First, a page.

It is important to remember that mediators facilitate discussion between the parties in relation to the dispute. They do not advise you what to do and they will not give legal advice.

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Rights and Responsibilities

Mediation is currently not compulsory in order to commence proceedings in the Family Court, however under new changes to be implemented in 2007 it will be compulsory to attend mediation prior to going to court.

Currently Mediation can be used in conjunction with the court process, before and/or after making an application to the Court.

A party has the right to obtain legal advice at any stage in the mediation process.

A party has the right to terminate the mediation at any time.

Evidence of anything said, or an admission made, at mediation is not admissible in any court or in any proceedings before a person authorised to hear evidence.

In providing family and child mediation services, a mediator must not disclose any communication or admission made to him or her in the mediator’s capacity as a family and child mediator unless the mediator reasonably considers that it is necessary for him or her to do so:

a) to protect a child; or
b) to prevent or lessen a serious and imminent threat to:

i) the life or health of a person; or
ii) the property of a person; or
c) to report the commission, or prevent the likely commission, of an offence involving:
i) violence or a threat of violence to a person; or
ii) intentional damage to property of a person or a threat of damage to property; or
d) to enable the mediator to discharge properly his or her functions as a family and child mediator; or
e) if a child is separately represented by a person under an order under section 68L of the Act – to assist the person to represent the child properly.

Qualifications

The mediators are qualified under Regulation 60 of the Family Law Reform Act to be family and child mediators through:

  • intensive training in mediation
  • additional training and supervision in family and child mediation
  • extensive experience in family and child mediation and/or relevant tertiary qualification

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Some useful definitions

Child: Children up until the age of 18 years and may also include children over that age, e.g. children who are for some reason needing to continue dependence on their parents such as students or children that are intellectually or physically handicapped.
Parental responsibility: All the duties, powers, responsibilities, and authority that by law, parents have in relation to children. The law focuses on parents’ responsibilities and children’s rights. Includes long term, short-term care, welfare and development. Replaces the concepts of guardianship and custody.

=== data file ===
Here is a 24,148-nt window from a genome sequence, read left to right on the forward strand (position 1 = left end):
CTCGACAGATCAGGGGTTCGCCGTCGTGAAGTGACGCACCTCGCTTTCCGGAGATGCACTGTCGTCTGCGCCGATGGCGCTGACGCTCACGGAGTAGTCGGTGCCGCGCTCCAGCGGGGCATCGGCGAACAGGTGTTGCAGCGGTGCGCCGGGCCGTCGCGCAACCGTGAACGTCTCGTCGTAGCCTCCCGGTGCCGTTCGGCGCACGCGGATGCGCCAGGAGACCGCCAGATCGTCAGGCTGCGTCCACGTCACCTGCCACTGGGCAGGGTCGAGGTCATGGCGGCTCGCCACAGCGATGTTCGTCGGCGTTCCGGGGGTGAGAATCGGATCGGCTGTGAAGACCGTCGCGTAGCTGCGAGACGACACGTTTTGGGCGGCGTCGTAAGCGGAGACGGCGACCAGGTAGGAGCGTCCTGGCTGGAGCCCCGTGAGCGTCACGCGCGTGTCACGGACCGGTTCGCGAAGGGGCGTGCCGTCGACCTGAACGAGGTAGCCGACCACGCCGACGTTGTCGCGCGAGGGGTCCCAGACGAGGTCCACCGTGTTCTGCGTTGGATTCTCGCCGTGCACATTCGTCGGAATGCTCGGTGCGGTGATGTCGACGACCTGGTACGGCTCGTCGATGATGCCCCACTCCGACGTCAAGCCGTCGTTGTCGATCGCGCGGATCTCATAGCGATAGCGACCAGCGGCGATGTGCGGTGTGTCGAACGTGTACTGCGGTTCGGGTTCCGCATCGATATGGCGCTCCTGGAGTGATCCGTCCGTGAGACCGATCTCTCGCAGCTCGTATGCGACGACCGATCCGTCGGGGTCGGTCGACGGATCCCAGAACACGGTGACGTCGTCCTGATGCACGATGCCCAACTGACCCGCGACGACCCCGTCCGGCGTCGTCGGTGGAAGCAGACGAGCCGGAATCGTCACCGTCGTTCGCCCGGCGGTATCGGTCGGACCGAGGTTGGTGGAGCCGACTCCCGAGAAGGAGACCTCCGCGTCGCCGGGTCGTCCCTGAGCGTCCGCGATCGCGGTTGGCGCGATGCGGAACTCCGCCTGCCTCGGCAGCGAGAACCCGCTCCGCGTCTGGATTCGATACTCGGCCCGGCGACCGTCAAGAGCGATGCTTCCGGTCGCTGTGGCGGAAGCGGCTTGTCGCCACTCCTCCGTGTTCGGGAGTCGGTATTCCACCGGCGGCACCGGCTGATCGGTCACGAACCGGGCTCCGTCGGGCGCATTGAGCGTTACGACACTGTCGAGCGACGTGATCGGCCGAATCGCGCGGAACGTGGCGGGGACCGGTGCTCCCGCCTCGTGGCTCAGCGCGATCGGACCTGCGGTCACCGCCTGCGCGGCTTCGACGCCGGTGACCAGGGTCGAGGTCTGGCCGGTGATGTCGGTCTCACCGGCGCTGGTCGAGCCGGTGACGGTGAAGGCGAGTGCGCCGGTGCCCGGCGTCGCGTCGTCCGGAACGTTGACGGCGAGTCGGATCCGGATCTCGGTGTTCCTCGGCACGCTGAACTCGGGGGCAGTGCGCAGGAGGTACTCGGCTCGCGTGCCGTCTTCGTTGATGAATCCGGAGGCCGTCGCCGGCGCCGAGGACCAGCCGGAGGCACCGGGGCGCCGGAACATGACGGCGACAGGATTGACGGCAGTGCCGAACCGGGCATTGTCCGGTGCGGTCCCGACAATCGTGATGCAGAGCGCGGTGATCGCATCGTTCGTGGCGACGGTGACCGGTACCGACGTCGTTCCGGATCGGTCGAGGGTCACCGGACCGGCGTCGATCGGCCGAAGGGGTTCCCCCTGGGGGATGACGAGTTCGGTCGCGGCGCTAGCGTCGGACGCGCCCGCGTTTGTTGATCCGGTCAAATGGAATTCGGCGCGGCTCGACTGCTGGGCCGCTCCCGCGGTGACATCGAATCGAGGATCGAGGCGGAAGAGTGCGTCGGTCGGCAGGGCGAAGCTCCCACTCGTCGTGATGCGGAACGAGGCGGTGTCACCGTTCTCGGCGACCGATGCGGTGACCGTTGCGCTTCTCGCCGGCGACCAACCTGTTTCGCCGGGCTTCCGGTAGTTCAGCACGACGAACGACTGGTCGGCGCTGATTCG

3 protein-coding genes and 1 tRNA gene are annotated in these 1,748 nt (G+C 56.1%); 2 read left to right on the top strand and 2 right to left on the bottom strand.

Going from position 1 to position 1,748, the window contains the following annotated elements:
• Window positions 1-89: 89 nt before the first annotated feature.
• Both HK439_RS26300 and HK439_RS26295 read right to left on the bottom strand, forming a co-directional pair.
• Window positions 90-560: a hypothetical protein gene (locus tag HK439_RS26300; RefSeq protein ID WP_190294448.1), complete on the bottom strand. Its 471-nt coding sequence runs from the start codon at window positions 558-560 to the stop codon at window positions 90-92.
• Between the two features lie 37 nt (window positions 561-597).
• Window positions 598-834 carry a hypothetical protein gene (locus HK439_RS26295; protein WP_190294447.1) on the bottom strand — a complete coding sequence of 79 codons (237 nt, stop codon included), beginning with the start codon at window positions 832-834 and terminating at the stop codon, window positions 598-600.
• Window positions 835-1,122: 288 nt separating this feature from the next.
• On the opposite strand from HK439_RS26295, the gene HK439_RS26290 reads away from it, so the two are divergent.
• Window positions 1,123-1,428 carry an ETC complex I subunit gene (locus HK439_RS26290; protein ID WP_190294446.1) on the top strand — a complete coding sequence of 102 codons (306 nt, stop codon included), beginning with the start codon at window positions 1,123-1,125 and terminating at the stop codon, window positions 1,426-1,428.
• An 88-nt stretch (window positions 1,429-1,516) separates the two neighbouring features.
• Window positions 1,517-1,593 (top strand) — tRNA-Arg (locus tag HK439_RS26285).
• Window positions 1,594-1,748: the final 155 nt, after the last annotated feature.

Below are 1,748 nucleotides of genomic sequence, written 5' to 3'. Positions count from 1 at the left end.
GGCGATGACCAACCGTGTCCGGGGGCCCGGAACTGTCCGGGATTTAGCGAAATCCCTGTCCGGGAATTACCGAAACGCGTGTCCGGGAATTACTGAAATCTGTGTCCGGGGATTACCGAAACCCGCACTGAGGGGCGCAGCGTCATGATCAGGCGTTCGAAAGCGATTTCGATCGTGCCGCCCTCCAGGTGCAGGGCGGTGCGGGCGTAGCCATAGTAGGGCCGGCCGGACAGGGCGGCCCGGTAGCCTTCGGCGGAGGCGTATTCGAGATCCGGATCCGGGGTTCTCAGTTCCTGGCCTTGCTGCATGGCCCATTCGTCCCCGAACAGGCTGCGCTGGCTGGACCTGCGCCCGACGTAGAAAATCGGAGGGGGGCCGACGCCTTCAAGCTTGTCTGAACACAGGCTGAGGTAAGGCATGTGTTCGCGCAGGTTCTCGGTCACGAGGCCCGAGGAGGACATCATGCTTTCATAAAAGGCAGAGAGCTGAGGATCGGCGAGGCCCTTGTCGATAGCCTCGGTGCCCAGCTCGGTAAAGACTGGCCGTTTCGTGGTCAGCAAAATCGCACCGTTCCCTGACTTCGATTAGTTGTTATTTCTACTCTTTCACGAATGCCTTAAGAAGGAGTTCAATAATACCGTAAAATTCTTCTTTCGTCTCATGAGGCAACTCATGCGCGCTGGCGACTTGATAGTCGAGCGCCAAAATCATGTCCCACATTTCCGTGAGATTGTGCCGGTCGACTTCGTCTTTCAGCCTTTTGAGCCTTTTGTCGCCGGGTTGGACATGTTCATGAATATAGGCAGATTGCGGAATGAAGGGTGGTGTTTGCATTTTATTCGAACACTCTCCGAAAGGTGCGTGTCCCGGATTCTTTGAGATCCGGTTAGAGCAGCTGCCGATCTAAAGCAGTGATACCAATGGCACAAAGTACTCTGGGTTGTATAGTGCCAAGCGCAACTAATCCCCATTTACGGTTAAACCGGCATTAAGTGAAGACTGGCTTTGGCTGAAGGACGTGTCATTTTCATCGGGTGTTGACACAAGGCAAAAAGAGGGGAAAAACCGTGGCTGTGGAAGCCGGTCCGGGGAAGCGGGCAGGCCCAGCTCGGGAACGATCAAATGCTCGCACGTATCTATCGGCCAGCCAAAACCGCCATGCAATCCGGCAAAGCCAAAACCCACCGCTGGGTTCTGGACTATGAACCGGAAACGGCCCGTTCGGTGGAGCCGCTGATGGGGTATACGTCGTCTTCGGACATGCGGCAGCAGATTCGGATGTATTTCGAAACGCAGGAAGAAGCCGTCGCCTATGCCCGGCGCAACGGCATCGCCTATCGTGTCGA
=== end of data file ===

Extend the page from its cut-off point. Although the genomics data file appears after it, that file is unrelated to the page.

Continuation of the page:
Residence: where and with whom the child/ren will live with.
Contact: (formerly access) agreements regarding the time a child spends with or communicates with - the parent with whom the children are not residing; and other people, such as grandparents and other relatives.
Child support: can be determined administratively by the Child Support Agency but does not apply to all parents/guardians. This is non negotiable for people on a pension and negotiable for people on an income.
Separating couples: include married, defacto, gay and lesbian couples who have discontinued or are in the process of discontinuing their relationship as a couple.
Family violence: is conduct, whether actual or threatened, by a person towards, or towards the property of, a member of the persons family that causes that or any other member of the person’s family to fear for, or be apprehensive about, his or her personal well being or safety.
Family Law Act (1975)
Family Law Reform Bill (1995):
covers property division for married couples and parenting responsibilities for both defacto and married couples.
Parenting Plan: is a flexible plan, which can deal with
- Residence of the child - contact between the child and any other person significant to the child
- Maintenance of the child
- Any other aspect of parental responsibility that the parties may wish to include in the plan (school, after school activities etc).
Parenting Order: court orders made about children. Includes residence order (where child will live), contact order, specific issues order (e.g. schooling), and/or child maintenance order (where relevant).
Consent Orders: Agreements made between couples and formalized as an order of the Court. Only applicable for matters covered by the Family Law Act (does not include property or spouse maintenance for unmarried couples)

Where can I find out more information?

Parentlink
Free counselling and advice for parents.

Family Relationships Online
Provides all families (together or separated) with access to information about family relationship issues.

Women's Information and Referral Centre
Provides free and confidential information to all women on any issue.

Mensline
Supports men who are dealing with relationship difficulties.

Domestic Violence Crisis Service
Provides support and assistance to all involved in domestic violence.

Centacare Canberra
Provides a range of services including marriage, student and family counselling, family planning, youth housing, supported housing, disability support and employment and mental health programs.